Today is September 11, 2019, the eighteenth anniversary of the catastrophic terrorist attacks of Tuesday, September 11, 2001, which have been remembered simply as 9/11. I was only twenty-three days old when the tragedy occurred, so I have always known about 9/11. While I was too young to know what was happening, I have always been stricken by my mother’s memory of watching an airplane crash into the World Trade Center on the television. At first, she thought it was some television show or movie. She couldn’t believe that something so awful could really be happening. Alas, the United States had to face the horrifying reality that our country had been attacked. The fatal consequences of that day were the death of 2,996 and the injury of 6,000 more, plus the thousands of subsequent victims who have died of health complications from the debris of the attacks. Although it is a day not everyone remembers, it is a day no one will ever forget.
Since then, we have lived in the age of terrorism. We must go through intricate screening processes to enter museums and amusement parks, and going through airport TSA is an ordeal which is very harrowing. We live in fear of both foreign and home-grown terrorists. Why must Americans live in this age of fear? Is there a reason for the terror which stalks our footsteps and lowers our flag with devastating frequency?
America has brought this danger on itself. When we replaced the Code with the Classification and Rating Administration, we gave up entirely on the idea of industry self-regulation to make all films decent for all audiences. Because the Production Code Administration had weakened during Geoffrey Shurlock’s fourteen-year tenure after Joseph Breen’s retirement in 1954, everyone declared that the Code was outdated and ineffective. The fourteen declining years made everyone forget the twenty great years. Instead of giving the Code another chance for success under a new Code administrator, who could perhaps have repeated Joseph Breen’s success, the film industry replaced the self-regulatory system with a much easier one. The rating system didn’t require any work in determining content for the filmmakers. Instead, it placed this responsibility in the hands of audiences. They decided to make whatever they wanted and provide ratings so that audiences would have some idea of the sort of content which would be in their films. If viewers are offended or harmed, filmmakers aren’t to blame. We’ve been warned!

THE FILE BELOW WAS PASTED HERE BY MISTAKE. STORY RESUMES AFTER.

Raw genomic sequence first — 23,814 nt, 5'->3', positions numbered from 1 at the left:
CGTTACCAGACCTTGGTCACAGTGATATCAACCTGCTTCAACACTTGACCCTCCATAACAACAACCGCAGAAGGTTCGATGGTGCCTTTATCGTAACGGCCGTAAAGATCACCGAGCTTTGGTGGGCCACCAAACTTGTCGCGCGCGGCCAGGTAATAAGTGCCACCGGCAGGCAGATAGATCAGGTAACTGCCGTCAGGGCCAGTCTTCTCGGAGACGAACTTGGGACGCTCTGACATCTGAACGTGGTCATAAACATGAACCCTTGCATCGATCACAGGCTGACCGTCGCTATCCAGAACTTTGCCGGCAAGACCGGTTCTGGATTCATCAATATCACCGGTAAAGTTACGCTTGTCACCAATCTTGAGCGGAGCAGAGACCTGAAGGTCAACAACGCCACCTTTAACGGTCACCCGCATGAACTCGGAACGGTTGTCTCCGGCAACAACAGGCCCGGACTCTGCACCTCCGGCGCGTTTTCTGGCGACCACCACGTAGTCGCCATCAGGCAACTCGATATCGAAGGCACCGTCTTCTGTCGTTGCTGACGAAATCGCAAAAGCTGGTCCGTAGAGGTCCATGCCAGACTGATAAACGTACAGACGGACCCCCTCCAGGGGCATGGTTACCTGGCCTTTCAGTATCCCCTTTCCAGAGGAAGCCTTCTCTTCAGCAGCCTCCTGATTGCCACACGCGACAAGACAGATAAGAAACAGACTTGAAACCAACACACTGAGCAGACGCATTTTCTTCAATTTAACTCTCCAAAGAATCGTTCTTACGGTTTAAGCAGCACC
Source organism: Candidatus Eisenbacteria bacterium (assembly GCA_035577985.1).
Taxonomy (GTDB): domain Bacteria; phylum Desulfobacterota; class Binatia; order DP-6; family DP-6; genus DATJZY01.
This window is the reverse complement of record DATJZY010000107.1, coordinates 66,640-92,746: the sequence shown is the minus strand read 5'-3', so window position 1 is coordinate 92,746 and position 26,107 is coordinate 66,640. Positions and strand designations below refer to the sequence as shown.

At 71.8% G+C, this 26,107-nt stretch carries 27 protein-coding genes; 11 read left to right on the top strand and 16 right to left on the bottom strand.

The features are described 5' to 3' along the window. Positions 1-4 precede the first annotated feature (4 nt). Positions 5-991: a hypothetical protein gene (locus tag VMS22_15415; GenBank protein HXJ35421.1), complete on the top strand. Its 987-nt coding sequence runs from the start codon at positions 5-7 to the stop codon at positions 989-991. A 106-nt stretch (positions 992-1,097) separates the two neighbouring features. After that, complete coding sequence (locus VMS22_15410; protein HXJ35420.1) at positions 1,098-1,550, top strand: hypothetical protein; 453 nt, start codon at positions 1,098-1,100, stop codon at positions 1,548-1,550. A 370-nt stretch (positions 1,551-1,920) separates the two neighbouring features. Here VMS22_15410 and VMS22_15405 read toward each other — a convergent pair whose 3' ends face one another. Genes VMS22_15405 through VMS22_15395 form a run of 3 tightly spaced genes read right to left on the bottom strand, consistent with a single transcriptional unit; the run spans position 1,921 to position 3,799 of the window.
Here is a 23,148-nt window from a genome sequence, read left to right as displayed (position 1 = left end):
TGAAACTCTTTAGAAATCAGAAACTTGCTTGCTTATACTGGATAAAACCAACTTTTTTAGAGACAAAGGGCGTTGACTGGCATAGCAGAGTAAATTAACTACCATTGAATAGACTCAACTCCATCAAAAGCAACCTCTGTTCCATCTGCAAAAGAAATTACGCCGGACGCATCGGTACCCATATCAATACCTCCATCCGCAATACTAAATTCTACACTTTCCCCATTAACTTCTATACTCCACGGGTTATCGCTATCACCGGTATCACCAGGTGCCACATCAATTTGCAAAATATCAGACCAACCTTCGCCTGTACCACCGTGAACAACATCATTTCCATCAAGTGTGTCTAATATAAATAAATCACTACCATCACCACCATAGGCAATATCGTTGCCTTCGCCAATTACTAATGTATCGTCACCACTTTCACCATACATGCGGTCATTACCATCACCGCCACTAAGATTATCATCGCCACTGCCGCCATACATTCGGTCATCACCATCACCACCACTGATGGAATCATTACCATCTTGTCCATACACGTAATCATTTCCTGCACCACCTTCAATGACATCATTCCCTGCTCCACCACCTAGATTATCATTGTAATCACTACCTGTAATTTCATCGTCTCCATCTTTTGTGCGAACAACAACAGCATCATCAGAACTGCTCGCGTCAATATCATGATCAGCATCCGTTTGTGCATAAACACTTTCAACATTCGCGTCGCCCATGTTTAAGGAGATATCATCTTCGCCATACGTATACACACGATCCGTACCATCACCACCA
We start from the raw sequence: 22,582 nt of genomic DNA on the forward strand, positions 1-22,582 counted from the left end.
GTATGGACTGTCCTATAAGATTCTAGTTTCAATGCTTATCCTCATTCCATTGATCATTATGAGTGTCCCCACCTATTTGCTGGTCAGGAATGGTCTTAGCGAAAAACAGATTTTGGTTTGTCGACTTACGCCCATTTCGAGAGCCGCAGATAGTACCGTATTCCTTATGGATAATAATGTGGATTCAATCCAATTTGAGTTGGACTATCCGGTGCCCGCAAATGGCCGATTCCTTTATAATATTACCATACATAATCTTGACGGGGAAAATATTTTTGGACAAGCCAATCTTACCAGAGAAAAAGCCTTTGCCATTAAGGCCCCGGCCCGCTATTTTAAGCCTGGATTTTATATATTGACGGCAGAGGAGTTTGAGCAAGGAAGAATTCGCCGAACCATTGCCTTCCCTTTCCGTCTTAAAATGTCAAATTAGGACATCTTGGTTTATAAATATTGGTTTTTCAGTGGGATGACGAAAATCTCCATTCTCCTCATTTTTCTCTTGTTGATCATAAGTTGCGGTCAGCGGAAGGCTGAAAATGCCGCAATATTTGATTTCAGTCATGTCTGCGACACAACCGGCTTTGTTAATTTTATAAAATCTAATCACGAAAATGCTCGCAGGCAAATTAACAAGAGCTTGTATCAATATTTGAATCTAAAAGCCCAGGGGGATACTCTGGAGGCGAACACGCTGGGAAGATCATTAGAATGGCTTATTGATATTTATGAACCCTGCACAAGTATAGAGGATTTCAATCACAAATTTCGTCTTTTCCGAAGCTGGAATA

When given carte blanche on film content, filmmakers have naturally chosen to make movies filled with the disturbing, lewd, violent, and graphic content which the Code forbade. As a result, fifty-seven percent of films classified by the MPAA during the first fifty years of its existence were rated R. The influx of this dirty entertainment into society has had predictable corrupting effects. Our society has crumbled from the inside out, and the results have very serious consequences. In some cases, these consequences can even be deadly.
The terrorists who took so many lives eighteen years ago claimed that they did it for political reasons against the United States. However, great hatred for our country still exists in the Middle East. It is as bad as ever before. These terrorists call our land “The Great Satan.” Are we bringing this evil view on ourselves? Perhaps the radical Muslims, who highly prize morality and decency, see us as wicked not because of our nation’s Christian background but because of our departure from traditional values. By allowing entertainment content to sink to such outrageously base levels on the erroneous claim of “free speech,” we have set ourselves up as a land of libertines rather than liberty. As such, we are a huge target for foreign terrorists as well as homegrown ones in the form of disturbed lunatics who turn violent after years of being saturated in our warlike society.
We must never forget 9/11. Let us take this day and other days throughout the year to remember this tragedy and the innocent lives we lost in the terrorist attacks. Let us do more than just mourn this loss, though. Let us learn from this so that “these dead shall not have died in vain.” Let us ask ourselves what we can do to prevent future tragedies of this sort from taking more lives prematurely. Let’s revive the values of our country, and our world, for that matter! Let’s purify our culture by dwelling on beauty, peace, and positivity instead of the ugliness, death, aggression, and horror which dominates our entertainment and media. If our world can learn to appreciate inspiring and uplifting movies such as those made during the Breen Era instead of modern films in which life is cheap and bodies are strewn across the screen, perhaps we can look forward to a future in which these gory sights don’t plague us in reality.
Follow us to bring back the Code and save the arts in America!